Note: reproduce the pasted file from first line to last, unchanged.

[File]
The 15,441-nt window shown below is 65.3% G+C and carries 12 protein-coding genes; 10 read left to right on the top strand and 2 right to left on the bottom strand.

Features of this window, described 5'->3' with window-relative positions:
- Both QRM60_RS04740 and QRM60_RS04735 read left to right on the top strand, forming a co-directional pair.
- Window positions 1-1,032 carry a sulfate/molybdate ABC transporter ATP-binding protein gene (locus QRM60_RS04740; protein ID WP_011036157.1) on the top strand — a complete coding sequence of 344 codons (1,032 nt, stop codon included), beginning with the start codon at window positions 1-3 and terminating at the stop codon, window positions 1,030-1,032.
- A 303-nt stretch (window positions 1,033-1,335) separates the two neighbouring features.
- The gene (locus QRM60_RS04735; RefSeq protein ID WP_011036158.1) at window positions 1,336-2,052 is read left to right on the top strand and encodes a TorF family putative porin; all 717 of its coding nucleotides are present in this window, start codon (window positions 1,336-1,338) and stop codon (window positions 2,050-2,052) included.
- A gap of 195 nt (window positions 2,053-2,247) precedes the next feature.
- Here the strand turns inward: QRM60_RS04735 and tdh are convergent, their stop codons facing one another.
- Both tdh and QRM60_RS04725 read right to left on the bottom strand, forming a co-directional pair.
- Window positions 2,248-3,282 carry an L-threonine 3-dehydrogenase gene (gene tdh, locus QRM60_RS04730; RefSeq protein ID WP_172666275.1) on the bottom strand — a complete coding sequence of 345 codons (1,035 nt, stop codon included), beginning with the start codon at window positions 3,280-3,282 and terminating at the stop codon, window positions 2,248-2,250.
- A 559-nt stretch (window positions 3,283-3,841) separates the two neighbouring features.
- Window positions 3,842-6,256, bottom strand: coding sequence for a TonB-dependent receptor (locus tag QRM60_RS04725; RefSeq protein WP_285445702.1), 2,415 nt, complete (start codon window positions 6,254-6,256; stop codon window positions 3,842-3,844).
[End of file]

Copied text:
The 15,441-nt window shown below is 65.3% G+C and carries 12 protein-coding genes; 10 read left to right on the top strand and 2 right to left on the bottom strand.

Features of this window, described 5'->3' with window-relative positions:
- Both QRM60_RS04740 and QRM60_RS04735 read left to right on the top strand, forming a co-directional pair.
- Window positions 1-1,032 carry a sulfate/molybdate ABC transporter ATP-binding protein gene (locus QRM60_RS04740; protein ID WP_011036157.1) on the top strand — a complete coding sequence of 344 codons (1,032 nt, stop codon included), beginning with the start codon at window positions 1-3 and terminating at the stop codon, window positions 1,030-1,032.
- A 303-nt stretch (window positions 1,033-1,335) separates the two neighbouring features.
- The gene (locus QRM60_RS04735; RefSeq protein ID WP_011036158.1) at window positions 1,336-2,052 is read left to right on the top strand and encodes a TorF family putative porin; all 717 of its coding nucleotides are present in this window, start codon (window positions 1,336-1,338) and stop codon (window positions 2,050-2,052) included.
- A gap of 195 nt (window positions 2,053-2,247) precedes the next feature.
- Here the strand turns inward: QRM60_RS04735 and tdh are convergent, their stop codons facing one another.
- Both tdh and QRM60_RS04725 read right to left on the bottom strand, forming a co-directional pair.
- Window positions 2,248-3,282 carry an L-threonine 3-dehydrogenase gene (gene tdh, locus QRM60_RS04730; RefSeq protein ID WP_172666275.1) on the bottom strand — a complete coding sequence of 345 codons (1,035 nt, stop codon included), beginning with the start codon at window positions 3,280-3,282 and terminating at the stop codon, window positions 2,248-2,250.
- A 559-nt stretch (window positions 3,283-3,841) separates the two neighbouring features.
- Window positions 3,842-6,256, bottom strand: coding sequence for a TonB-dependent receptor (locus tag QRM60_RS04725; RefSeq protein WP_285445702.1), 2,415 nt, complete (start codon window positions 6,254-6,256; stop codon window positions 3,842-3,844).